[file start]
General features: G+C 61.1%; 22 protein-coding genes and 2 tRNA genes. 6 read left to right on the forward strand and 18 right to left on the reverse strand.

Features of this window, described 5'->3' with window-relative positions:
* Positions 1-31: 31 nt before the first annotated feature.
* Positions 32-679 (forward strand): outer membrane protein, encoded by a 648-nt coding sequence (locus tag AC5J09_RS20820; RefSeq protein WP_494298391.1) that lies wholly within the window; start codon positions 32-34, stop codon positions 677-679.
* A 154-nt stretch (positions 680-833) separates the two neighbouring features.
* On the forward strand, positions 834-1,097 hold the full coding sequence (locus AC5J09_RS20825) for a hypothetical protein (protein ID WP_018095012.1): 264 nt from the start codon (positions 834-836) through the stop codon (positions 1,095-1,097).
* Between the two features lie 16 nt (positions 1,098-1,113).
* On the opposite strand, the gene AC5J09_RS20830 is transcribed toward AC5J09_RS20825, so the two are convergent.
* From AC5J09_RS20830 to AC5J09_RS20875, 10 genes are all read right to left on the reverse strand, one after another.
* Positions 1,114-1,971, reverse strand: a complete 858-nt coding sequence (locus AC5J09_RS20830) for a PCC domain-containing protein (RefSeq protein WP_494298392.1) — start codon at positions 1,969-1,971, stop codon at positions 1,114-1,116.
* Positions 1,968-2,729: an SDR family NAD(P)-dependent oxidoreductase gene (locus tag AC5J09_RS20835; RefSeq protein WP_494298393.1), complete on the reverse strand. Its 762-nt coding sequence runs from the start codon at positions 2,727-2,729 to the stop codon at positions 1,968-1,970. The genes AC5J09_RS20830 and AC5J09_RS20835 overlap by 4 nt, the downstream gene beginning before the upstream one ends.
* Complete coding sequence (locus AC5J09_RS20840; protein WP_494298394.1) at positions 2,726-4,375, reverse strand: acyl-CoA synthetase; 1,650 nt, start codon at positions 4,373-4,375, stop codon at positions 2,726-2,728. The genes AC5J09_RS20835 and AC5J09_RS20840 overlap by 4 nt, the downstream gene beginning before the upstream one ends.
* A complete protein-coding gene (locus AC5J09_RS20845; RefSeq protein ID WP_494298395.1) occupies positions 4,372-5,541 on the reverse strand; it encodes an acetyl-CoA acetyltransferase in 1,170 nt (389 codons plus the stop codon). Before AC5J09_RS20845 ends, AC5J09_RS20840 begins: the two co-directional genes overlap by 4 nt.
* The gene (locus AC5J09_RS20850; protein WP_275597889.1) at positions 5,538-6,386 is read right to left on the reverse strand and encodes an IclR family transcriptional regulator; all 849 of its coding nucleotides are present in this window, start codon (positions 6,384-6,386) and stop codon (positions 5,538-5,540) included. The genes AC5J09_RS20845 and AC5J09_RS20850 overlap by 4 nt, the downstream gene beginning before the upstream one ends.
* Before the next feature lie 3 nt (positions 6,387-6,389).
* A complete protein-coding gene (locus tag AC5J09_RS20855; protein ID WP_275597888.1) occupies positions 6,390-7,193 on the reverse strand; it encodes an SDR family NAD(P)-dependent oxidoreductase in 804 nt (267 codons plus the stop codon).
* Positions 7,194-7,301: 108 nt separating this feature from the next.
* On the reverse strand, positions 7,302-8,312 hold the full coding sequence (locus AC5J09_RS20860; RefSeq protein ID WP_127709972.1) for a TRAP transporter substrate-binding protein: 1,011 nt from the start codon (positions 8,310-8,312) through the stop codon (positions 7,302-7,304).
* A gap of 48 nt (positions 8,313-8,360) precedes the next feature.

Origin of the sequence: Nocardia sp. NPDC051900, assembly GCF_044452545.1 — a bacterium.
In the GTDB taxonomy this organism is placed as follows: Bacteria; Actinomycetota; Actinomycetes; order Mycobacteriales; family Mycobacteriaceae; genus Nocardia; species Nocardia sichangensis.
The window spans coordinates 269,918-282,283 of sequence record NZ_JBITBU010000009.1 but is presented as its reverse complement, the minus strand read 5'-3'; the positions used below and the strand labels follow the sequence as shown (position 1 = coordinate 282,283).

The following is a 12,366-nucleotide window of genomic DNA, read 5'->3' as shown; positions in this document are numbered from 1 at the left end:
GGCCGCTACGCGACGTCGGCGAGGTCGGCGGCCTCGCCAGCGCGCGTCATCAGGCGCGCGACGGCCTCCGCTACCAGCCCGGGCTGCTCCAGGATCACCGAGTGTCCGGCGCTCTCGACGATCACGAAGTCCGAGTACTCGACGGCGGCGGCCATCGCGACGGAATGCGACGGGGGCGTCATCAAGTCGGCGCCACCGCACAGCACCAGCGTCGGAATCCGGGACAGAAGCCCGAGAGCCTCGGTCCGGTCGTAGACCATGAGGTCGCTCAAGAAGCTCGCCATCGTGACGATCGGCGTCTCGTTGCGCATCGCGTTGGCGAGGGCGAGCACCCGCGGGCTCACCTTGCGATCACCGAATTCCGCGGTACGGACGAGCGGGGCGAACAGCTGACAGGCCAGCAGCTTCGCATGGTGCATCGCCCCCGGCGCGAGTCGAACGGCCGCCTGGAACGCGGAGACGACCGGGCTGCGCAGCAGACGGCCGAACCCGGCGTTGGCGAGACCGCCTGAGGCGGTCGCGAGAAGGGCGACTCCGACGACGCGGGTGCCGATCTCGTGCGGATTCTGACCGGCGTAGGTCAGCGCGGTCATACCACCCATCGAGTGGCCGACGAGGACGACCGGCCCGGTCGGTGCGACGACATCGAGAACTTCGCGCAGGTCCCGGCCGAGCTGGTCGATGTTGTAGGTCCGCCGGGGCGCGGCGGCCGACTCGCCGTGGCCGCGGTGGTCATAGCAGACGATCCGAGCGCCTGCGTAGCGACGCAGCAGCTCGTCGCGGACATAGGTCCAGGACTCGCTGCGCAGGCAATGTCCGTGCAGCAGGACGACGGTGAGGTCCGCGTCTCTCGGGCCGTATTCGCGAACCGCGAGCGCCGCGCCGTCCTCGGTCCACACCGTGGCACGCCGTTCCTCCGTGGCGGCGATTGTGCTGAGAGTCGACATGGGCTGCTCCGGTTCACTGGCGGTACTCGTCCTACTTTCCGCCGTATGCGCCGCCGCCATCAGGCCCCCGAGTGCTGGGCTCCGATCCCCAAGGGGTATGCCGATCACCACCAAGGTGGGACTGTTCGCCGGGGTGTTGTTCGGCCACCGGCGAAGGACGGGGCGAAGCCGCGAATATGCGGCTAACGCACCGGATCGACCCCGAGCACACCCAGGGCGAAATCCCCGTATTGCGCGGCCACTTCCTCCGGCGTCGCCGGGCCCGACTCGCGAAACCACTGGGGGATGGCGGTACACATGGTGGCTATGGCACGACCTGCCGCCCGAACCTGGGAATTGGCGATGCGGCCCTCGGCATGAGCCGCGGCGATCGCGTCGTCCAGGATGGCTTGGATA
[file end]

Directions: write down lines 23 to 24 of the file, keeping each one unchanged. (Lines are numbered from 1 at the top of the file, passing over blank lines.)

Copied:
The following is a 12,366-nucleotide window of genomic DNA, read 5'->3' as shown; positions in this document are numbered from 1 at the left end:
GGCCGCTACGCGACGTCGGCGAGGTCGGCGGCCTCGCCAGCGCGCGTCATCAGGCGCGCGACGGCCTCCGCTACCAGCCCGGGCTGCTCCAGGATCACCGAGTGTCCGGCGCTCTCGACGATCACGAAGTCCGAGTACTCGACGGCGGCGGCCATCGCGACGGAATGCGACGGGGGCGTCATCAAGTCGGCGCCACCGCACAGCACCAGCGTCGGAATCCGGGACAGAAGCCCGAGAGCCTCGGTCCGGTCGTAGACCATGAGGTCGCTCAAGAAGCTCGCCATCGTGACGATCGGCGTCTCGTTGCGCATCGCGTTGGCGAGGGCGAGCACCCGCGGGCTCACCTTGCGATCACCGAATTCCGCGGTACGGACGAGCGGGGCGAACAGCTGACAGGCCAGCAGCTTCGCATGGTGCATCGCCCCCGGCGCGAGTCGAACGGCCGCCTGGAACGCGGAGACGACCGGGCTGCGCAGCAGACGGCCGAACCCGGCGTTGGCGAGACCGCCTGAGGCGGTCGCGAGAAGGGCGACTCCGACGACGCGGGTGCCGATCTCGTGCGGATTCTGACCGGCGTAGGTCAGCGCGGTCATACCACCCATCGAGTGGCCGACGAGGACGACCGGCCCGGTCGGTGCGACGACATCGAGAACTTCGCGCAGGTCCCGGCCGAGCTGGTCGATGTTGTAGGTCCGCCGGGGCGCGGCGGCCGACTCGCCGTGGCCGCGGTGGTCATAGCAGACGATCCGAGCGCCTGCGTAGCGACGCAGCAGCTCGTCGCGGACATAGGTCCAGGACTCGCTGCGCAGGCAATGTCCGTGCAGCAGGACGACGGTGAGGTCCGCGTCTCTCGGGCCGTATTCGCGAACCGCGAGCGCCGCGCCGTCCTCGGTCCACACCGTGGCACGCCGTTCCTCCGTGGCGGCGATTGTGCTGAGAGTCGACATGGGCTGCTCCGGTTCACTGGCGGTACTCGTCCTACTTTCCGCCGTATGCGCCGCCGCCATCAGGCCCCCGAGTGCTGGGCTCCGATCCCCAAGGGGTATGCCGATCACCACCAAGGTGGGACTGTTCGCCGGGGTGTTGTTCGGCCACCGGCGAAGGACGGGGCGAAGCCGCGAATATGCGGCTAACGCACCGGATCGACCCCGAGCACACCCAGGGCGAAATCCCCGTATTGCGCGGCCACTTCCTCCGGCGTCGCCGGGCCCGACTCGCGAAACCACTGGGGGATGGCGGTACACATGGTGGCTATGGCACGACCTGCCGCCCGAACCTGGGAATTGGCGATGCGGCCCTCGGCATGAGCCGCGGCGATCGCGTCGTCCAGGATGGCTTGGATA